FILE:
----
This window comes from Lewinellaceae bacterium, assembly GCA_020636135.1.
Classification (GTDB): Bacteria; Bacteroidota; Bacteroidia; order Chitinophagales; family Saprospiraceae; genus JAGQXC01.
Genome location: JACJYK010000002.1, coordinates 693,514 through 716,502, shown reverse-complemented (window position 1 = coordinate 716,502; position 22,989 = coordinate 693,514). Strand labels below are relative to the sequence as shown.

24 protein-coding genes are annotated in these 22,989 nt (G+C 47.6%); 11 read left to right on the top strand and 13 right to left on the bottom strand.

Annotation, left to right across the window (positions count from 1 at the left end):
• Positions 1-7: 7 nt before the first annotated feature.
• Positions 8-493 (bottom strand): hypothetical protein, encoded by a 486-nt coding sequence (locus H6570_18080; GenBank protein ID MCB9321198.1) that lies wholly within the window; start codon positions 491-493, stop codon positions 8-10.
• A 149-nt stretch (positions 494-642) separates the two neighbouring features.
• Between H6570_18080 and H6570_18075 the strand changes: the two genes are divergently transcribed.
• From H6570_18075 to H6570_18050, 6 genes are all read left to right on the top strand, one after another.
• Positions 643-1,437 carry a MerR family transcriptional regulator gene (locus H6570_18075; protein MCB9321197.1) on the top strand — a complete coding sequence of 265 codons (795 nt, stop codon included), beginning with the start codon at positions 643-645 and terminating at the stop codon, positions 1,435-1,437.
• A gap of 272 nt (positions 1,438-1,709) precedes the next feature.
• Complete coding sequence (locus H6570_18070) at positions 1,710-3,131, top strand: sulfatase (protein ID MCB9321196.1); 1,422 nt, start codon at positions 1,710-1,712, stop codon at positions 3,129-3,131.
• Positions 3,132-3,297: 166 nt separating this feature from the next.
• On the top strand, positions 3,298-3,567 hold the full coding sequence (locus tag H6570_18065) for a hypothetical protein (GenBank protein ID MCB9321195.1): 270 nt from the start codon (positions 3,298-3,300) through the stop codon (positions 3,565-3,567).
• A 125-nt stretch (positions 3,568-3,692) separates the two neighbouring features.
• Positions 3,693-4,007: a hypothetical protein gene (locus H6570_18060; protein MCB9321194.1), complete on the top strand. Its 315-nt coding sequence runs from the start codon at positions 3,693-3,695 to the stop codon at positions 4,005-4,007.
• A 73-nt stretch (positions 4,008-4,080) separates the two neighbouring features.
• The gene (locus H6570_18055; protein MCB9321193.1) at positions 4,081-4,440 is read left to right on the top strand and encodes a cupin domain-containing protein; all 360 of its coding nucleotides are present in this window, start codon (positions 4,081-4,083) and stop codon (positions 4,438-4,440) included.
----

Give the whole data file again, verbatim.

This window comes from Lewinellaceae bacterium, assembly GCA_020636135.1.
Classification (GTDB): Bacteria; Bacteroidota; Bacteroidia; order Chitinophagales; family Saprospiraceae; genus JAGQXC01.
Genome location: JACJYK010000002.1, coordinates 693,514 through 716,502, shown reverse-complemented (window position 1 = coordinate 716,502; position 22,989 = coordinate 693,514). Strand labels below are relative to the sequence as shown.

24 protein-coding genes are annotated in these 22,989 nt (G+C 47.6%); 11 read left to right on the top strand and 13 right to left on the bottom strand.

Annotation, left to right across the window (positions count from 1 at the left end):
• Positions 1-7: 7 nt before the first annotated feature.
• Positions 8-493 (bottom strand): hypothetical protein, encoded by a 486-nt coding sequence (locus H6570_18080; GenBank protein ID MCB9321198.1) that lies wholly within the window; start codon positions 491-493, stop codon positions 8-10.
• A 149-nt stretch (positions 494-642) separates the two neighbouring features.
• Between H6570_18080 and H6570_18075 the strand changes: the two genes are divergently transcribed.
• From H6570_18075 to H6570_18050, 6 genes are all read left to right on the top strand, one after another.
• Positions 643-1,437 carry a MerR family transcriptional regulator gene (locus H6570_18075; protein MCB9321197.1) on the top strand — a complete coding sequence of 265 codons (795 nt, stop codon included), beginning with the start codon at positions 643-645 and terminating at the stop codon, positions 1,435-1,437.
• A gap of 272 nt (positions 1,438-1,709) precedes the next feature.
• Complete coding sequence (locus H6570_18070) at positions 1,710-3,131, top strand: sulfatase (protein ID MCB9321196.1); 1,422 nt, start codon at positions 1,710-1,712, stop codon at positions 3,129-3,131.
• Positions 3,132-3,297: 166 nt separating this feature from the next.
• On the top strand, positions 3,298-3,567 hold the full coding sequence (locus tag H6570_18065) for a hypothetical protein (GenBank protein ID MCB9321195.1): 270 nt from the start codon (positions 3,298-3,300) through the stop codon (positions 3,565-3,567).
• A 125-nt stretch (positions 3,568-3,692) separates the two neighbouring features.
• Positions 3,693-4,007: a hypothetical protein gene (locus H6570_18060; protein MCB9321194.1), complete on the top strand. Its 315-nt coding sequence runs from the start codon at positions 3,693-3,695 to the stop codon at positions 4,005-4,007.
• A 73-nt stretch (positions 4,008-4,080) separates the two neighbouring features.
• The gene (locus H6570_18055; protein MCB9321193.1) at positions 4,081-4,440 is read left to right on the top strand and encodes a cupin domain-containing protein; all 360 of its coding nucleotides are present in this window, start codon (positions 4,081-4,083) and stop codon (positions 4,438-4,440) included.